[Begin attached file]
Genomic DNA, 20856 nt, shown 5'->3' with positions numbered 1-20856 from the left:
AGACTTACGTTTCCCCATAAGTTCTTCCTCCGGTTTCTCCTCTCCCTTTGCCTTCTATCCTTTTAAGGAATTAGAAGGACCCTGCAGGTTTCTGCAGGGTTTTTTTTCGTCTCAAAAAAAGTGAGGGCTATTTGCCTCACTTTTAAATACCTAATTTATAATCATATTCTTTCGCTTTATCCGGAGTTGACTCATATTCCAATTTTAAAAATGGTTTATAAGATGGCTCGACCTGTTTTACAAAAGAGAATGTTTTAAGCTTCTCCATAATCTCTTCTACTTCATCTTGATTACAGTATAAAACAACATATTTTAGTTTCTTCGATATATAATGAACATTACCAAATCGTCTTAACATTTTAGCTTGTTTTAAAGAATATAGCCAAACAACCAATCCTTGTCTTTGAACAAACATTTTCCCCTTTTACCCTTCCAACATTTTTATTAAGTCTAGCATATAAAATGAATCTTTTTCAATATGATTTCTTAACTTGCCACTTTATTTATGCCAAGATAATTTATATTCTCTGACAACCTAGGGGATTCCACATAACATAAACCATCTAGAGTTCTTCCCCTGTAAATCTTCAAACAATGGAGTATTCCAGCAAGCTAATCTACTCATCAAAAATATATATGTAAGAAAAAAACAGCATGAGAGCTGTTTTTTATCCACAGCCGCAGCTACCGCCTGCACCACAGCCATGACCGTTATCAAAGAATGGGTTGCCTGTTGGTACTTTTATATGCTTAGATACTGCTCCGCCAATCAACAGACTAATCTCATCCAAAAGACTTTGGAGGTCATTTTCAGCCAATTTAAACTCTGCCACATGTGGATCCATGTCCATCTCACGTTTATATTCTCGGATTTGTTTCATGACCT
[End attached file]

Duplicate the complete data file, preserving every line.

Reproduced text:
Genomic DNA, 20856 nt, shown 5'->3' with positions numbered 1-20856 from the left:
AGACTTACGTTTCCCCATAAGTTCTTCCTCCGGTTTCTCCTCTCCCTTTGCCTTCTATCCTTTTAAGGAATTAGAAGGACCCTGCAGGTTTCTGCAGGGTTTTTTTTCGTCTCAAAAAAAGTGAGGGCTATTTGCCTCACTTTTAAATACCTAATTTATAATCATATTCTTTCGCTTTATCCGGAGTTGACTCATATTCCAATTTTAAAAATGGTTTATAAGATGGCTCGACCTGTTTTACAAAAGAGAATGTTTTAAGCTTCTCCATAATCTCTTCTACTTCATCTTGATTACAGTATAAAACAACATATTTTAGTTTCTTCGATATATAATGAACATTACCAAATCGTCTTAACATTTTAGCTTGTTTTAAAGAATATAGCCAAACAACCAATCCTTGTCTTTGAACAAACATTTTCCCCTTTTACCCTTCCAACATTTTTATTAAGTCTAGCATATAAAATGAATCTTTTTCAATATGATTTCTTAACTTGCCACTTTATTTATGCCAAGATAATTTATATTCTCTGACAACCTAGGGGATTCCACATAACATAAACCATCTAGAGTTCTTCCCCTGTAAATCTTCAAACAATGGAGTATTCCAGCAAGCTAATCTACTCATCAAAAATATATATGTAAGAAAAAAACAGCATGAGAGCTGTTTTTTATCCACAGCCGCAGCTACCGCCTGCACCACAGCCATGACCGTTATCAAAGAATGGGTTGCCTGTTGGTACTTTTATATGCTTAGATACTGCTCCGCCAATCAACAGACTAATCTCATCCAAAAGACTTTGGAGGTCATTTTCAGCCAATTTAAACTCTGCCACATGTGGATCCATGTCCATCTCACGTTTATATTCTCGGATTTGTTTCATGACCT